The following Commercial Q&A provides comprehensive and up to date legal information covering:
The requirements of a deed are set out under section 1 of the Law of Property (Miscellaneous Provisions) Act 1989 (LP(MP)A 1989). To be a deed, an instrument must:
be in writing
make it clear on its face that it is intended to be a deed
must be validly executed as a deed by the parties (or by persons authorised to execute it in the name or on behalf of the parties), and
be delivered as a deed
Deeds must be delivered in order to take effect. Note that ‘delivery’ does not mean physical delivery. It is a common law concept meaning that the party signing the document as a deed must by words or conduct expressly or impliedly acknowledge their intention to immediately and unconditionally be bound by the provisions contained in it.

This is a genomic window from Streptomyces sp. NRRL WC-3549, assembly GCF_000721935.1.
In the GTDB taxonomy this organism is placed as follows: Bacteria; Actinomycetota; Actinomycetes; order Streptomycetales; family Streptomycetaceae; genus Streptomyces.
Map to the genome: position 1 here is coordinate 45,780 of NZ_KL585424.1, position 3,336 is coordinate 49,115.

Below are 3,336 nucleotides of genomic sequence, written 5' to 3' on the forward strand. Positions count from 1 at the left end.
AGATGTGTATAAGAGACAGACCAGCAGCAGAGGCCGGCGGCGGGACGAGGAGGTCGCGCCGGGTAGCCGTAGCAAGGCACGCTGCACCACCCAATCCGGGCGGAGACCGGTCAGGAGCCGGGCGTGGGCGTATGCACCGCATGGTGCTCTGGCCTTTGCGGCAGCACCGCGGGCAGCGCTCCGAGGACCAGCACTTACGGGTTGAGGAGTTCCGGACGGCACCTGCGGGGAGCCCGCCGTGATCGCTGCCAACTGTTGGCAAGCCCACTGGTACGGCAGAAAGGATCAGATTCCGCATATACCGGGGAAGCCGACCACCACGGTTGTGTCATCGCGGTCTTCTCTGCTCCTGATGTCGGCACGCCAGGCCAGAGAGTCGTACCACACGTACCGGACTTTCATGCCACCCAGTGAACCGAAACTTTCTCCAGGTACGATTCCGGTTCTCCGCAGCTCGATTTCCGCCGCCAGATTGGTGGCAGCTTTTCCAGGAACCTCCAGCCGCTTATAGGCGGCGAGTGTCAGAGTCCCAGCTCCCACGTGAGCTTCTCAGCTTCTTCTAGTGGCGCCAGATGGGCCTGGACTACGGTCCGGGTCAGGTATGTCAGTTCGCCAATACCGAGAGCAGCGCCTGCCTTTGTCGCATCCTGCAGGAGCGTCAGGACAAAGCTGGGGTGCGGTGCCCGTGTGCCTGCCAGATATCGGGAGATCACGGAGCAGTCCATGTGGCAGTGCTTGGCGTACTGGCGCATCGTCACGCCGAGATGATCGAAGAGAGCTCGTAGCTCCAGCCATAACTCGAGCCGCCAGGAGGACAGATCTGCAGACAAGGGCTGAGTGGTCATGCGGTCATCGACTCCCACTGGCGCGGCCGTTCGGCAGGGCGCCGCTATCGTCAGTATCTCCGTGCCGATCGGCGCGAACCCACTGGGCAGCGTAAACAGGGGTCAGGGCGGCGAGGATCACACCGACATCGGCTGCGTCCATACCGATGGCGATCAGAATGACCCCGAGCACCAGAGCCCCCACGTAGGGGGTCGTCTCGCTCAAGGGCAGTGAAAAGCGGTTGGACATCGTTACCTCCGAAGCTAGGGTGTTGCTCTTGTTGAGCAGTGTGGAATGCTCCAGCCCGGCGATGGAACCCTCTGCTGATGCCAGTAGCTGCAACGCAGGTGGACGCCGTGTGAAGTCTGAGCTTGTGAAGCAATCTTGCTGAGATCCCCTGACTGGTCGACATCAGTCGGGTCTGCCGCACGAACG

See Practice Note: Executing documents—deeds and simple contracts.
Under the Companies Act 2006 (CA 2006), a document is validly executed by a company by the affixing of its common seal, or if it is signed on behalf of the company by two authorised signatories or a director of the company in the presence of a witness who attests to the signature.
See Practice Notes: Deeds and Execution formalities—companies.
Whether a company can grant a power of attorney will depend on its constitution or governing document.
A company incorporated under CA 2006 will
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The Standard Conditions of Sale (SCS), currently in their 5th edition (2018 revision), are a set of standard conditions which are commonly incorporated into contracts for the sale of residential property. The Standard Commercial Property Conditions (Third Edition—2018 Revision) (SCPC) are used for
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